Population studies, preclinical, and clinical trials suggest a role for cyclooxygenase-2 (COX-2, PTGS2) in tumor formation and progression. The downstream prostanoid receptor signaling pathways involved in tumorigenesis are poorly understood, although prostaglandin E2 (PGE2), a major COX-2 metabolite which is usually upregulated in the involved tissues, presumably plays important roles in tumor biology. Taking advantage of our recently identified novel selective antagonist for the EP2 (PTGER2) subtype of PGE2 receptor, we demonstrated that EP2 receptor activation could promote prostate cancer cell growth and invasion in vitro, accompanied by upregulation of the tumor-promoting inflammatory cytokines, such as IL-1β and IL-6. Our results suggest the involvement of prostaglandin receptor EP2 in cancer cell proliferation and invasion possibly via its inflammatory actions, and indicate that selective blockade of the PGE2-EP2 signaling pathway via small molecule antagonists might represent a novel therapy for tumorigenesis.
As the inducible isozyme of cyclooxygenase (COX), COX-2 is often upregulated in damaged tissue (Nakayama et al., 1998; Steinauer et al., 2000) and thereby contributes to inflammation-related secondary injury (Nogawa et al., 1997; Nakayama et al., 1998; Hawkey, 1999; Iadecola et al., 2001; Minghetti, 2004; Serrano et al., 2011). Over the past decade, COX-2 and its prostanoid products have attracted substantial attention for their possible roles in progression of tumors including those of lung, head and neck, prostate and colon, ovary, breast, and liver (Williams et al., 1999; Soslow et al., 2000; Bae et al., 2001; Grivennikov et al., 2010). Genetic ablation of COX-2 reduces colorectal polyp formation by 86% in a model of human familial adenomatous polyposis, which can be recapitulated by administration of COX inhibitors (Oshima et al., 1996). Epidemiologic studies, preclinical, and clinical trials suggest that taking COX-2 inhibitor drugs regularly might reduce the rates of certain cancers and cancer-related deaths (Pentland et al., 1999; Masferrer et al., 2000; Subbaramaiah and Dannenberg, 2003; Menter et al., 2010), although COX-2 inhibitors are not FDA approved for these indications. Which downstream prostanoid receptor signaling pathway is involved in tumorigenesis has not been fully uncovered; however, upregulation of COX-2 in tumor tissues is accompanied by high levels of prostaglandin E2 (PGE2) (Gupta and Dubois, 2001; Loh et al., 2002; Murakami and Kudo, 2006). Moreover, administration of PGE2 can enhance colon carcinogenesis in an azoxymethane (AOM)-induced colon tumor model (Kawamori et al., 2003).
As a major COX-2 product, PGE2 acts on four G protein-coupled receptors: EP1, EP2, EP3, and EP4. Among these, EP2 and EP4 receptors are positively coupled through Gs to cyclic AMP (cAMP) production (Hirata and Narumiya, 2011). Elevated cAMP in turn initiates multiple downstream events via protein kinase A (PKA) or exchange protein activated by cAMP. For example, PGE2 via PKA-mediated epidermal growth factor receptor (EGFR) activation can promote cancer cell growth by activating inducible nitric oxide synthase (iNOS)/guanylate cyclase (GC) and mitogen-activated protein kinase (MAPK)-extracellular signal-regulated kinase 1/2 (ERK1/2) (Donnini et al., 2007). Genetic ablation of the EP2 receptor attenuates tumor growth and prolongs survival in syngeneic mouse tumor models, accompanied by cancer-associated immunodeficiency and defective dendritic-cell differentiation (Yang et al., 2003), decelerates the progression of intestinal polyposis with decreased COX-2 expression in polyp tissues (Sonoshita et al., 2001) and suppresses skin tumor development with reduced blood vessels and increased apoptotic cells in a skin cancer model (Sung et al., 2005). Global ablation of the EP2 gene suppressed hyperplasia of mammary glands that was induced by COX-2 overexpression (Chang et al., 2005a), and EP2 receptor expression is correlated with vascular endothelial growth factor induction by PGE2 in mouse mammary tumor cells (Chang et al., 2005b). In addition, EP2 signaling was proposed to regulate tumor angiogenesis in endothelium by enhancing endothelial cell motility and cell survival, to mediate epidermal hypertrophy and tumor aggression in response to UV-irradiation, and to induce skin carcinogenesis (Hawkey, 1999; Steinauer et al., 2000; Majima et al., 2003; Kamiyama et al., 2006; Sung et al., 2006; Brouxhon et al., 2007).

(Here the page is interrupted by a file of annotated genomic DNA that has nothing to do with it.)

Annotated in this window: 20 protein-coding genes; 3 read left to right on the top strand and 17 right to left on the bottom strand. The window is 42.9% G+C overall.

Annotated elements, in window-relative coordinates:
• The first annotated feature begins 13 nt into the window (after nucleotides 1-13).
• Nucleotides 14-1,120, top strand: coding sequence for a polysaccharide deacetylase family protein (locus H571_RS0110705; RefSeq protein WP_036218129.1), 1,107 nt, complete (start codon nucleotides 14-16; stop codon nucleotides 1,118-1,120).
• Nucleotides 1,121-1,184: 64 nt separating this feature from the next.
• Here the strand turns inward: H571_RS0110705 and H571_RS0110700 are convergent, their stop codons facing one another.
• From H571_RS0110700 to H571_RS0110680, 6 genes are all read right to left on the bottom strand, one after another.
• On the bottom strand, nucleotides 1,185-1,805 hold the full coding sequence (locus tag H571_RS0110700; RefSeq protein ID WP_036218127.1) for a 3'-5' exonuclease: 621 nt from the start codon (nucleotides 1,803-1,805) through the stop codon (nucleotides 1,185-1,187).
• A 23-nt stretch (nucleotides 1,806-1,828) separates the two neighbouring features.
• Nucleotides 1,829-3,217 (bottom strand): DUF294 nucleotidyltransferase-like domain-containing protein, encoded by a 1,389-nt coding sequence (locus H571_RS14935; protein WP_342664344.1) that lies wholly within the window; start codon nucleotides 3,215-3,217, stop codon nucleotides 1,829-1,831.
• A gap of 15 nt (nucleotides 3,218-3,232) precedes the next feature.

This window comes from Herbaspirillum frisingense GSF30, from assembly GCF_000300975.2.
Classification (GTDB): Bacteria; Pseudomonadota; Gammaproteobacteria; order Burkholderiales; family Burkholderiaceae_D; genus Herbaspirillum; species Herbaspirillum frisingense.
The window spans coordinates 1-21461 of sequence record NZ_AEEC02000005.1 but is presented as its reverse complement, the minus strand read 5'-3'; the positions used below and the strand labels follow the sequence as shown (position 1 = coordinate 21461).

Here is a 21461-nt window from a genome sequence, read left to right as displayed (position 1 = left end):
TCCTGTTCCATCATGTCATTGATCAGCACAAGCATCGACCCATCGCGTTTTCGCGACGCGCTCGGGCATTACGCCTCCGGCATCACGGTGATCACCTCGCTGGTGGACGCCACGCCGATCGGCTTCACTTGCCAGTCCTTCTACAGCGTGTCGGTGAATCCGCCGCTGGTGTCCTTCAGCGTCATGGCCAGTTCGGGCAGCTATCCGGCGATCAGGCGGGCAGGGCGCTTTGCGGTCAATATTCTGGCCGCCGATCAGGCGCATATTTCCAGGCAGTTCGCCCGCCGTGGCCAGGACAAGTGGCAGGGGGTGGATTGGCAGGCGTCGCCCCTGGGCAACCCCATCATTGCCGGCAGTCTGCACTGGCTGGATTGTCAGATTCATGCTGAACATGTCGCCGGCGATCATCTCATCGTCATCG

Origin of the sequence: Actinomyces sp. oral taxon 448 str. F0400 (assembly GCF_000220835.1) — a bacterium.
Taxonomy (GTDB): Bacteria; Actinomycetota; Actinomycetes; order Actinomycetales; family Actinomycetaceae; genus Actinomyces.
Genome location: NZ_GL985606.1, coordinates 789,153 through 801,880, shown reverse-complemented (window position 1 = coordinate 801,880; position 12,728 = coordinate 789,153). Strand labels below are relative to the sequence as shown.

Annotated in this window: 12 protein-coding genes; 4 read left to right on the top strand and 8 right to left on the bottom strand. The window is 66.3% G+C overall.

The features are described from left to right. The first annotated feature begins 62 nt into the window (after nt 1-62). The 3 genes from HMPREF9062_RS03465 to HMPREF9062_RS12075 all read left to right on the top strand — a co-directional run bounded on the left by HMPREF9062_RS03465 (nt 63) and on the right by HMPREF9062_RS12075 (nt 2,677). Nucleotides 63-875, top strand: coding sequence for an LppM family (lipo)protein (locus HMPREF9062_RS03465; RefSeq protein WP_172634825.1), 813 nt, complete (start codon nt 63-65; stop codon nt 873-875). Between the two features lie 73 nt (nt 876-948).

The pathologic functions of EP2 signaling in tumorigenesis described above were derived from studies employing either a selective EP2 agonist (e.g., butaprost) or EP2-deficient mice. Studies based on direct pharmacological inhibition of EP2 receptor are absent, because in contrast to all other prostaglandin receptors no selective antagonist for the EP2 receptor had been available until recently (af Forselles et al., 2011; Jiang et al., 2012). Utilizing our newly discovered EP2 antagonist, we demonstrate here that EP2 receptor activation can promote in vitro cancer cell proliferation, invasion, and the induction of tumor-promoting cytokines. Our results indicate that pharmacological block of PGE2-EP2 signaling might provide an alternative strategy to suppress tumor formation and progression possibly via an anti-inflammatory mechanism.
Materials and Methods